Breastfeeding is not a dirty word

Most women, but not all, intend to breastfeed after birth.
Most women, but not all, intend to breastfeed after birth. Photo: Getty Images

How quickly parenting attitudes change. Breastfeeding was in vogue for about five minutes this century, supported by a mountain of health research, before it was decried as a torturous bore that enslaves women and causes mental health problems.

Jamie Oliver found himself caught up in the fray this week after having the temerity to suggest that increasing breastfeeding rates in Britain could lead to better health outcomes.

In opinion pieces such as this one from Daily Life (also a Fairfax publication), the TV chef was told that his attitude was "cruel" and the best thing he could do was "shut up".

Now I know that women don't like being told what to do by men – mothers even less so – but Jamie's comments were hardly controversial.

He was correct in saying that breastfeeding for up to six months may reduce a woman's risk of breast cancer by up to 50 per cent. And when breastfeeding is working well, it is indeed "easy, convenient, more nutritious and free".

So why the outcry? Why is it now almost verboten to even state the benefits of breastfeeding before hurrying to add, 'of course, formula is just as good'?

I believe that the reaction to Oliver's statement is indicative of a shift over the past 10 years, a shift I have witnessed up close during my time as a mother and parenting editor.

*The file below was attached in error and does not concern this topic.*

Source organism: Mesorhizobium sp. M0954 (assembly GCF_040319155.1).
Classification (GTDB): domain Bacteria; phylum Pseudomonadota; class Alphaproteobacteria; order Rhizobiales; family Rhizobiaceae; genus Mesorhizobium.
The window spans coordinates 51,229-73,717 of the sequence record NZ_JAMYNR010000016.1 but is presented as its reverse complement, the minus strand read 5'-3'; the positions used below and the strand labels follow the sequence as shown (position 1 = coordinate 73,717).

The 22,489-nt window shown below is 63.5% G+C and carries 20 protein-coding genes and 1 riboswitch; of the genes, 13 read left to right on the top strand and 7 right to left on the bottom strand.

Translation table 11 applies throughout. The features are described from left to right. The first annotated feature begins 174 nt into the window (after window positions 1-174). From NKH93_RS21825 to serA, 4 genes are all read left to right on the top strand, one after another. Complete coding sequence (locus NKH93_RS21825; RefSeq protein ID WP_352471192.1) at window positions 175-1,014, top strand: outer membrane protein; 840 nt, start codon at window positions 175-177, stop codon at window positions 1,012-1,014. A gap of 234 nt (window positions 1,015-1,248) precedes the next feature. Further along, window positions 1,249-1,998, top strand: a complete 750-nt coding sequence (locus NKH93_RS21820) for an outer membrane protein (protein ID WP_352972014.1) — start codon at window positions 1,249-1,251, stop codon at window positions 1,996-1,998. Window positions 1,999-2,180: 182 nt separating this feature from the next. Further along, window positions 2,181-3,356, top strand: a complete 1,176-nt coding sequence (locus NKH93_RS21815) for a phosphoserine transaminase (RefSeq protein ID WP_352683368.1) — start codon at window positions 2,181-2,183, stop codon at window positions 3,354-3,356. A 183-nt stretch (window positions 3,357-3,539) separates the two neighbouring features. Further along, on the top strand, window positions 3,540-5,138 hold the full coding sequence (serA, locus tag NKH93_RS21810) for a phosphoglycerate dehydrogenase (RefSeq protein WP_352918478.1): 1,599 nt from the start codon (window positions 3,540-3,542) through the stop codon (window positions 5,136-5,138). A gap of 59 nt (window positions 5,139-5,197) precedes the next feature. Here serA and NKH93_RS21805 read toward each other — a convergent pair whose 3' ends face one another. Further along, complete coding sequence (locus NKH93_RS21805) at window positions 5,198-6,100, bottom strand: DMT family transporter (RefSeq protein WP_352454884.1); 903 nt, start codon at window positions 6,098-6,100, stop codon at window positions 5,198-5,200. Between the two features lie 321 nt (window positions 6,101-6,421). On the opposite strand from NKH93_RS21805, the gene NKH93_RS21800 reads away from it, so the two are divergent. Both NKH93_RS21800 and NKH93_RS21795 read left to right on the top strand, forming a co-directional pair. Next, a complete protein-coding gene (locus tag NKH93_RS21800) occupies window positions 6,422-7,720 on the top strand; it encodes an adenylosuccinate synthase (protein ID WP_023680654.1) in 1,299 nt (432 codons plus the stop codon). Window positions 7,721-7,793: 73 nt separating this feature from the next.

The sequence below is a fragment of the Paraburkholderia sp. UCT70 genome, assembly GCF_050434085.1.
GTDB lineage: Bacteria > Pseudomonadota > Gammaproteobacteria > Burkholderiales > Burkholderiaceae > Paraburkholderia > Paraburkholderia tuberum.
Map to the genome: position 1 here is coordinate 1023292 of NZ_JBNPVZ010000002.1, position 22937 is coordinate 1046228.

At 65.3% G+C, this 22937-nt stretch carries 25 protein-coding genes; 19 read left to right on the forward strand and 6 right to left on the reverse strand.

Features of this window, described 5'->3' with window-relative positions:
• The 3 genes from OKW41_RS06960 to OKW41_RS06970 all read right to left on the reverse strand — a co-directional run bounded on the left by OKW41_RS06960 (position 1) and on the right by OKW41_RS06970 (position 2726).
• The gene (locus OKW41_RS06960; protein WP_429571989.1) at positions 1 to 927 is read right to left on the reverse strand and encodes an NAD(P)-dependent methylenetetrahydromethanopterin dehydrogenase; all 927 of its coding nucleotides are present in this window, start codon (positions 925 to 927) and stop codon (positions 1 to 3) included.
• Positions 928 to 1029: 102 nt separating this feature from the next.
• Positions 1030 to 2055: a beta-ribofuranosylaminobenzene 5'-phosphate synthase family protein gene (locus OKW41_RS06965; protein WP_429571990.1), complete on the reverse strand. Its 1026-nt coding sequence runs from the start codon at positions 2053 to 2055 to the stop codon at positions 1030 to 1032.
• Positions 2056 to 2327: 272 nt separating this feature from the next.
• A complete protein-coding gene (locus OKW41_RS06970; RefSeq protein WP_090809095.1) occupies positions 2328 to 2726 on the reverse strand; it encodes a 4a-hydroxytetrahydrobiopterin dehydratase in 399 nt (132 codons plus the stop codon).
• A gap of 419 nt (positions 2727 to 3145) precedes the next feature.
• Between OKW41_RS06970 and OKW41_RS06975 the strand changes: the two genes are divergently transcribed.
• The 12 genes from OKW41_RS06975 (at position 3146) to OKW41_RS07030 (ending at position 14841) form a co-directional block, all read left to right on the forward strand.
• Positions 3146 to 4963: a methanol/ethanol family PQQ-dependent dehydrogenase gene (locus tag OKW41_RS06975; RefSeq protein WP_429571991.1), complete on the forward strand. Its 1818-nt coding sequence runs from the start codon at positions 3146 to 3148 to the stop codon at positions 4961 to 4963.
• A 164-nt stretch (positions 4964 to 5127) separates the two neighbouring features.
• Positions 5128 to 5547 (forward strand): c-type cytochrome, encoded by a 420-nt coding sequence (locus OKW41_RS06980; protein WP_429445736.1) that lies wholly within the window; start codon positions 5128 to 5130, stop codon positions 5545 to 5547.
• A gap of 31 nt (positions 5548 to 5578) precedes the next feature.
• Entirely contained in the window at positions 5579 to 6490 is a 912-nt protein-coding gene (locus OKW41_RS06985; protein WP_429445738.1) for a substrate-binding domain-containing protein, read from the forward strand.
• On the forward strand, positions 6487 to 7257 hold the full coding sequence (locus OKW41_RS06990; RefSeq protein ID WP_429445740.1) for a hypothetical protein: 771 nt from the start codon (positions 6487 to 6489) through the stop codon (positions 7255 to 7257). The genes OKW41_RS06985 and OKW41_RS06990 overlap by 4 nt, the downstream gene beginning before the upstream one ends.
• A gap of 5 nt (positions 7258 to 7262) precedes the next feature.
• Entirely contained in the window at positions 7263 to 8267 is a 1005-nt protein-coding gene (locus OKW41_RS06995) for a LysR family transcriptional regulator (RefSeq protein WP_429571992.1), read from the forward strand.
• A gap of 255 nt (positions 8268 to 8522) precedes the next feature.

When my first child was born in 2007, breastfeeding was promoted by health organisations, governments and online parenting forums and blogs.  The "pressure to breastfeed" was real, and was a source of stress when my own son was born and had trouble feeding.  But when I shared my problems, other mothers would give advice about boosting supply with herbs or medications, and pass on home remedies like cabbage leaves or warm face washers to soothe sore breasts. I was given recommendations for lactation consultants and Australian Breastfeeding Association (ABA) meet-ups.

Almost 10 years later, a mother who is struggling with breastfeeding is much more likely to be told "If you don't like it, just quit!"

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What's changed?

I think there are a few things at play.

Firstly, there was a grassroots backlash against high-profile public health campaigns promoting breastfeeding, particularly the notorious 'breast is best' tagline. Mothers found it simplistic, alienating and unrealistic.

The counterattack on militant breastfeeders (as some refer to breastfeeding advocates), was bolstered by Hanna Rosin's hugely popular article for the Atlantic, The Case Against Breastfeeding.

Rosin's central argument was that breastfeeding benefits had been overstated, and that pressure to breastfeed was keeping women out of the workforce and chained to a baby or breast pump.

The piece was rebutted by the American Academy of Paediatrics, among other high profile groups, who noted that Rosin had "skimmed the literature" and ignored key research findings.